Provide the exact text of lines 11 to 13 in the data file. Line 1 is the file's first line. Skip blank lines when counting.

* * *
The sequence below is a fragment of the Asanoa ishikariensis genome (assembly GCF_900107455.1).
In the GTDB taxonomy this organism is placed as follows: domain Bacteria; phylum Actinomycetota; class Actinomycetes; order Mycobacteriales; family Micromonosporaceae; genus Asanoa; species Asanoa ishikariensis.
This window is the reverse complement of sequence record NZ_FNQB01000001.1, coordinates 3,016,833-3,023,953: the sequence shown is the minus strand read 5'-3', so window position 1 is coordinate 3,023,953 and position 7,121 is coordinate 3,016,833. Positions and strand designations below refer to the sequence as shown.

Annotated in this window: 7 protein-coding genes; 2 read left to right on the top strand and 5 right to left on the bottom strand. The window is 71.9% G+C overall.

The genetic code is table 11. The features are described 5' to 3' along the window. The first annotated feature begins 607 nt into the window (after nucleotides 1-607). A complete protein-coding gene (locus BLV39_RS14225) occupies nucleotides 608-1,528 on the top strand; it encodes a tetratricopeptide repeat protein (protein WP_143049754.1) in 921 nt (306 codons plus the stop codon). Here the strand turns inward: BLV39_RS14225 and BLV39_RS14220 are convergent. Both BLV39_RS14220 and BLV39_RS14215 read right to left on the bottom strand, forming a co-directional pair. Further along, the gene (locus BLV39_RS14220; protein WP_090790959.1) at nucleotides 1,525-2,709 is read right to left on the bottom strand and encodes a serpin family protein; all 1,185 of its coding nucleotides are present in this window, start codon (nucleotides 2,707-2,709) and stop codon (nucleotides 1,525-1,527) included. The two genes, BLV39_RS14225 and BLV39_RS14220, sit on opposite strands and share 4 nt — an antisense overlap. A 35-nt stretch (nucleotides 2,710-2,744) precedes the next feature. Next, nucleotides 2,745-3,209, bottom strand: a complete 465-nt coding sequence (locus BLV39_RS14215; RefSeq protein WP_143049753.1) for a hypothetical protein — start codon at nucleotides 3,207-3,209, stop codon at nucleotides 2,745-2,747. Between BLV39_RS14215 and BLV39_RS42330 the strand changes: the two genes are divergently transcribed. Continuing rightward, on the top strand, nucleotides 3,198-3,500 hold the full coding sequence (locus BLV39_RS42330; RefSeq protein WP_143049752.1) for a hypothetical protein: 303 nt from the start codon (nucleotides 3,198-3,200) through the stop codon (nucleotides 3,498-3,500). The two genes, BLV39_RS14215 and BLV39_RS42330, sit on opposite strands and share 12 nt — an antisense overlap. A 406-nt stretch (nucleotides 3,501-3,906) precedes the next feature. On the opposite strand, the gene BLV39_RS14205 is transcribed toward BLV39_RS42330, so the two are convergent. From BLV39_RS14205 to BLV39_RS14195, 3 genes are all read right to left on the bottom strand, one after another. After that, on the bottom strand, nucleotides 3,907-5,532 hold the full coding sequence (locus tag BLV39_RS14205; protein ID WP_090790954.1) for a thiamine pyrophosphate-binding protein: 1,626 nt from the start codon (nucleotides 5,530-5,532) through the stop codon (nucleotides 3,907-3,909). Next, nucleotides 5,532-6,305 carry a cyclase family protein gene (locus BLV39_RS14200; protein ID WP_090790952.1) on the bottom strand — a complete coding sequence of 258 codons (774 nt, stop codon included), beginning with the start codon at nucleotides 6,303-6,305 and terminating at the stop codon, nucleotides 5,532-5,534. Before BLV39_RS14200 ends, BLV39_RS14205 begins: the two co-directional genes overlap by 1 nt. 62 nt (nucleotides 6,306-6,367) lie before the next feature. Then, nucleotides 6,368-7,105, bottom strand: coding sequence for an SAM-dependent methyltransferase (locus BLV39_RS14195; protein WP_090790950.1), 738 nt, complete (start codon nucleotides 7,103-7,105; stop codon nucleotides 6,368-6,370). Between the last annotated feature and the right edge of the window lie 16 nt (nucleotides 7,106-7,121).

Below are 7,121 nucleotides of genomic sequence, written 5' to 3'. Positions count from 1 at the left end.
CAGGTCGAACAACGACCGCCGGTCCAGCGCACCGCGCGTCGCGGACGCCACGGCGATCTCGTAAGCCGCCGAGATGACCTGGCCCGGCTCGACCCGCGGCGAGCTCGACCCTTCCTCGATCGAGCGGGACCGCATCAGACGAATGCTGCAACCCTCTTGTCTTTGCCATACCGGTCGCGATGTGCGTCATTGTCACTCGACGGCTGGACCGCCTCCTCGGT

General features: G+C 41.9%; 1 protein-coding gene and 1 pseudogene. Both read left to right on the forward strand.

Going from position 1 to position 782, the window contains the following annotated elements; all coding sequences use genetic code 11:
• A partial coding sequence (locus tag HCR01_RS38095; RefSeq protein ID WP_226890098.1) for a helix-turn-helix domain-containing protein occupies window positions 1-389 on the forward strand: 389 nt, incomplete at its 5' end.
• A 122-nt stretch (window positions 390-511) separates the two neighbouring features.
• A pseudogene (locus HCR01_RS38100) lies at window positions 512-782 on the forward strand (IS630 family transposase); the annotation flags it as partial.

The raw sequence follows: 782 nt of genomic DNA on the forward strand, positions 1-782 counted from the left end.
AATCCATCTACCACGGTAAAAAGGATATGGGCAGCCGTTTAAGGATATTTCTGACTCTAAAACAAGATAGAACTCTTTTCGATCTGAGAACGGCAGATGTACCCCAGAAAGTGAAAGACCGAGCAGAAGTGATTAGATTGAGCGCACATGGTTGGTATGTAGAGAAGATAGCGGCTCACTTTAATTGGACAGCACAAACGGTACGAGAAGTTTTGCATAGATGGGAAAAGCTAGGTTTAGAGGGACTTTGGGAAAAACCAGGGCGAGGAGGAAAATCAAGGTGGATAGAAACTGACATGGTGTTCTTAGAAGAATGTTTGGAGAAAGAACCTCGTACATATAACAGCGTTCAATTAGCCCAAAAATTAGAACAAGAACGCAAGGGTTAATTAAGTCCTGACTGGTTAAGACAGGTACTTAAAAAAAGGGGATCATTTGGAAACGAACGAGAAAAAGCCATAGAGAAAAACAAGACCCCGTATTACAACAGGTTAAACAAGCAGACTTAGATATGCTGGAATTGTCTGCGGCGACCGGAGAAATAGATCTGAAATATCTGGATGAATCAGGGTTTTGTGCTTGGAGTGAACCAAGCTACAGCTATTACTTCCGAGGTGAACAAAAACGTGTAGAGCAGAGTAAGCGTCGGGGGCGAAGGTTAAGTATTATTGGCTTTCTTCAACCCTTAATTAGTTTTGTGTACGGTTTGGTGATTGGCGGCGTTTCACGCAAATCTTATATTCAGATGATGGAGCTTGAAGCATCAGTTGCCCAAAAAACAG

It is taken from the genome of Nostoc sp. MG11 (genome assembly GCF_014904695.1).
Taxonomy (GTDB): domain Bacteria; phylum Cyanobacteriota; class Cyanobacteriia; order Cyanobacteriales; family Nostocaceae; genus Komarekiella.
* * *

• A 122-nt stretch (window positions 390-511) separates the two neighbouring features.
• A pseudogene (locus HCR01_RS38100) lies at window positions 512-782 on the forward strand (IS630 family transposase); the annotation flags it as partial.

The raw sequence follows: 782 nt of genomic DNA on the forward strand, positions 1-782 counted from the left end.